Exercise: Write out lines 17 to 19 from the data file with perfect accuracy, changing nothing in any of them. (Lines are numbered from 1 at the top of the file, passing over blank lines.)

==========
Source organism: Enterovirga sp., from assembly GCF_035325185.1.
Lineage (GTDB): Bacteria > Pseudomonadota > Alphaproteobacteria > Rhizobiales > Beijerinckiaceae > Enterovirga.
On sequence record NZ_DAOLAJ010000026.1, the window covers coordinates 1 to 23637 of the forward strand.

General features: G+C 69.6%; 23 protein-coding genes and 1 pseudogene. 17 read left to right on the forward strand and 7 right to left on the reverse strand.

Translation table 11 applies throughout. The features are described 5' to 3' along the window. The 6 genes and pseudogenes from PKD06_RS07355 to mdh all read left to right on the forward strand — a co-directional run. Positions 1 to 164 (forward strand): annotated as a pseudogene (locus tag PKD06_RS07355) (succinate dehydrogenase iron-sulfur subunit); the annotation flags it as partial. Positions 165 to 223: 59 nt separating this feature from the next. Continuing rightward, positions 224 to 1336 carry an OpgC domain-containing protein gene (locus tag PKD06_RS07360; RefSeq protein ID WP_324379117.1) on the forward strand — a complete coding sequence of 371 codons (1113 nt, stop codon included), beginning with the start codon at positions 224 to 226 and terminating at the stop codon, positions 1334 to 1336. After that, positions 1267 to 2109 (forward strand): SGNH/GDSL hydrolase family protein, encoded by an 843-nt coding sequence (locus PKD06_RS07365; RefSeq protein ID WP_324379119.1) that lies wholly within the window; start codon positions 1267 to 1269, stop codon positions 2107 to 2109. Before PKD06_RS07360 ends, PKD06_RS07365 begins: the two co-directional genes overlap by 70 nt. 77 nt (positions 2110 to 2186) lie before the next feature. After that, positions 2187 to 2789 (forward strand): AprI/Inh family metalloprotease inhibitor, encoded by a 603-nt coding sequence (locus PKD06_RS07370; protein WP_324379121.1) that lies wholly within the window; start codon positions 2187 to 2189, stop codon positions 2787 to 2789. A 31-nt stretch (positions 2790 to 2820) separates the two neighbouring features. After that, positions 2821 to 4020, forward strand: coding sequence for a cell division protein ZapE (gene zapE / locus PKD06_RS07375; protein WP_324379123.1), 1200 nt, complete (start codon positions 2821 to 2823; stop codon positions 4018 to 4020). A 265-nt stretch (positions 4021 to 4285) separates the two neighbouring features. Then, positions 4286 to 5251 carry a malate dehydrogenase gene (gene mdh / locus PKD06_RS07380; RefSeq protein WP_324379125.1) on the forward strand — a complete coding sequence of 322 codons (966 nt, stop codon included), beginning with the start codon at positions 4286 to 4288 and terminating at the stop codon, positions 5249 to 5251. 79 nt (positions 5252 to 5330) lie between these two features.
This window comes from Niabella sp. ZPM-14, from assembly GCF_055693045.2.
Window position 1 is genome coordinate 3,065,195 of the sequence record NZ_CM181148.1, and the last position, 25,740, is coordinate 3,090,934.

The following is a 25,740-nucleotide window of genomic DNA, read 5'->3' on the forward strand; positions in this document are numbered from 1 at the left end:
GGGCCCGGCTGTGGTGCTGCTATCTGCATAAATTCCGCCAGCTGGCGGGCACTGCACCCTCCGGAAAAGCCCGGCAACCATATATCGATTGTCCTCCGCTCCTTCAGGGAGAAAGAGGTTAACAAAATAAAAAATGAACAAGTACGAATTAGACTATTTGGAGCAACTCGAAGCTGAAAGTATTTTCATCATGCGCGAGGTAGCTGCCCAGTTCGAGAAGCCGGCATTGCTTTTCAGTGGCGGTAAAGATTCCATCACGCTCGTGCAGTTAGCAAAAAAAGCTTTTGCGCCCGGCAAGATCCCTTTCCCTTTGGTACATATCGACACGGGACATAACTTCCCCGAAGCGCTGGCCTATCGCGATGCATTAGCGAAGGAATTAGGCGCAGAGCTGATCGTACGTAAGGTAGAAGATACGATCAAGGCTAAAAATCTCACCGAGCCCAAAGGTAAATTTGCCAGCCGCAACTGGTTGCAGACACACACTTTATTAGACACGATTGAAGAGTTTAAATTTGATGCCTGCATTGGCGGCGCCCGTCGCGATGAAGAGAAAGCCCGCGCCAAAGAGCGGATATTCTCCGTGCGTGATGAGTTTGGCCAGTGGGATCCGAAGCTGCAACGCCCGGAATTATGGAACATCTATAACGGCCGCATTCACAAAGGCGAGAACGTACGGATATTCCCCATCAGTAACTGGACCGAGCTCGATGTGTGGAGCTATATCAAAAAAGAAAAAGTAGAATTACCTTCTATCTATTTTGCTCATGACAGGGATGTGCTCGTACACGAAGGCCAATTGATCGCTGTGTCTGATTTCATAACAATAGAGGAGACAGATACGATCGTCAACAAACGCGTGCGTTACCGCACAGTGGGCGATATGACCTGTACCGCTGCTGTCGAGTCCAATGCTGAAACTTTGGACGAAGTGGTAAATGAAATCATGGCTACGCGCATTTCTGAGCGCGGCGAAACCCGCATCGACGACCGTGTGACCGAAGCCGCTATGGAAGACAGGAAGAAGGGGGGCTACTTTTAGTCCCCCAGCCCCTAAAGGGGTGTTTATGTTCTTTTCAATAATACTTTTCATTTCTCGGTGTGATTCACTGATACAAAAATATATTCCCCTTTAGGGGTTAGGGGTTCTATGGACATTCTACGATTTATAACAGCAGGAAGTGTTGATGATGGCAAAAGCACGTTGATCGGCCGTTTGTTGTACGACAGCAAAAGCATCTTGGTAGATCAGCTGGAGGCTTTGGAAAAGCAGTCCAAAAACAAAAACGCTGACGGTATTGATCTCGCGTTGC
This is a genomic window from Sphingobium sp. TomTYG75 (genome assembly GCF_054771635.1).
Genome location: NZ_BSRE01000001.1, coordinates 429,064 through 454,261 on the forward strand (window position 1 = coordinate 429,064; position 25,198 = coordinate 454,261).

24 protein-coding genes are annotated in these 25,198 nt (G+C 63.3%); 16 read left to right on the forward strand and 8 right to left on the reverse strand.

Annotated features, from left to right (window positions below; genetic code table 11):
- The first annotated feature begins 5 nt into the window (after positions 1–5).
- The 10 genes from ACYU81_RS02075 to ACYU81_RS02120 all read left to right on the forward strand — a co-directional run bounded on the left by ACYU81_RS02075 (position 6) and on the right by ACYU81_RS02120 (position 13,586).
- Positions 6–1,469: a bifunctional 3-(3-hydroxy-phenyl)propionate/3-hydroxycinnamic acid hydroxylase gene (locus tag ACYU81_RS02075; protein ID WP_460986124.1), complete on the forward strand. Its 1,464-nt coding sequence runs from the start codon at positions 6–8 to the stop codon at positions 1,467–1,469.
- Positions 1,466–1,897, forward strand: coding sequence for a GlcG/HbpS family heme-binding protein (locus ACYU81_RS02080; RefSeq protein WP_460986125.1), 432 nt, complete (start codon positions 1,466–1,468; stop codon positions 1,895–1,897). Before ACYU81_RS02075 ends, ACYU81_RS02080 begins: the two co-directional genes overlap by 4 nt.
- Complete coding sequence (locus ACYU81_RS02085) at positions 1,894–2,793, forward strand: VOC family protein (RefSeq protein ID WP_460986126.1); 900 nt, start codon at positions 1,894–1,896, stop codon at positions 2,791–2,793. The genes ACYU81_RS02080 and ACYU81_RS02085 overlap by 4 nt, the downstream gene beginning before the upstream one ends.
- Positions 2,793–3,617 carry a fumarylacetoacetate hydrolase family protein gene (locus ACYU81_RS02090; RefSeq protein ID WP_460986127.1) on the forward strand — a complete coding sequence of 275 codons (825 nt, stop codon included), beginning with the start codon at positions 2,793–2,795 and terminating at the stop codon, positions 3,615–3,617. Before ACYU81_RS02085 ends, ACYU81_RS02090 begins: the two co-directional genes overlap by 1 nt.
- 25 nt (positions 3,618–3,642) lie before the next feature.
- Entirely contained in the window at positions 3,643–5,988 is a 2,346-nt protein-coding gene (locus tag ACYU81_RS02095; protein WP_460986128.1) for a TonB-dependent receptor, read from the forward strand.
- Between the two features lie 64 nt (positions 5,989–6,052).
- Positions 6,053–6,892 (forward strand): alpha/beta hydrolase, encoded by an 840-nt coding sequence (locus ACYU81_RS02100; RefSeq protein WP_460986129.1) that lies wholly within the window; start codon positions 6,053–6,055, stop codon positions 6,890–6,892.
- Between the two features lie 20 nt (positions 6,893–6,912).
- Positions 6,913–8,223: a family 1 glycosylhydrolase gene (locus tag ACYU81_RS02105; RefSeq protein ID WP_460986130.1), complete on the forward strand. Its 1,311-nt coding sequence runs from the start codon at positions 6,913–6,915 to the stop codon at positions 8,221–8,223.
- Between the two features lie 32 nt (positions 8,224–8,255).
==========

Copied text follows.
- Positions 1,466–1,897, forward strand: coding sequence for a GlcG/HbpS family heme-binding protein (locus ACYU81_RS02080; RefSeq protein WP_460986125.1), 432 nt, complete (start codon positions 1,466–1,468; stop codon positions 1,895–1,897). Before ACYU81_RS02075 ends, ACYU81_RS02080 begins: the two co-directional genes overlap by 4 nt.
- Complete coding sequence (locus ACYU81_RS02085) at positions 1,894–2,793, forward strand: VOC family protein (RefSeq protein ID WP_460986126.1); 900 nt, start codon at positions 1,894–1,896, stop codon at positions 2,791–2,793. The genes ACYU81_RS02080 and ACYU81_RS02085 overlap by 4 nt, the downstream gene beginning before the upstream one ends.
- Positions 2,793–3,617 carry a fumarylacetoacetate hydrolase family protein gene (locus ACYU81_RS02090; RefSeq protein ID WP_460986127.1) on the forward strand — a complete coding sequence of 275 codons (825 nt, stop codon included), beginning with the start codon at positions 2,793–2,795 and terminating at the stop codon, positions 3,615–3,617. Before ACYU81_RS02085 ends, ACYU81_RS02090 begins: the two co-directional genes overlap by 1 nt.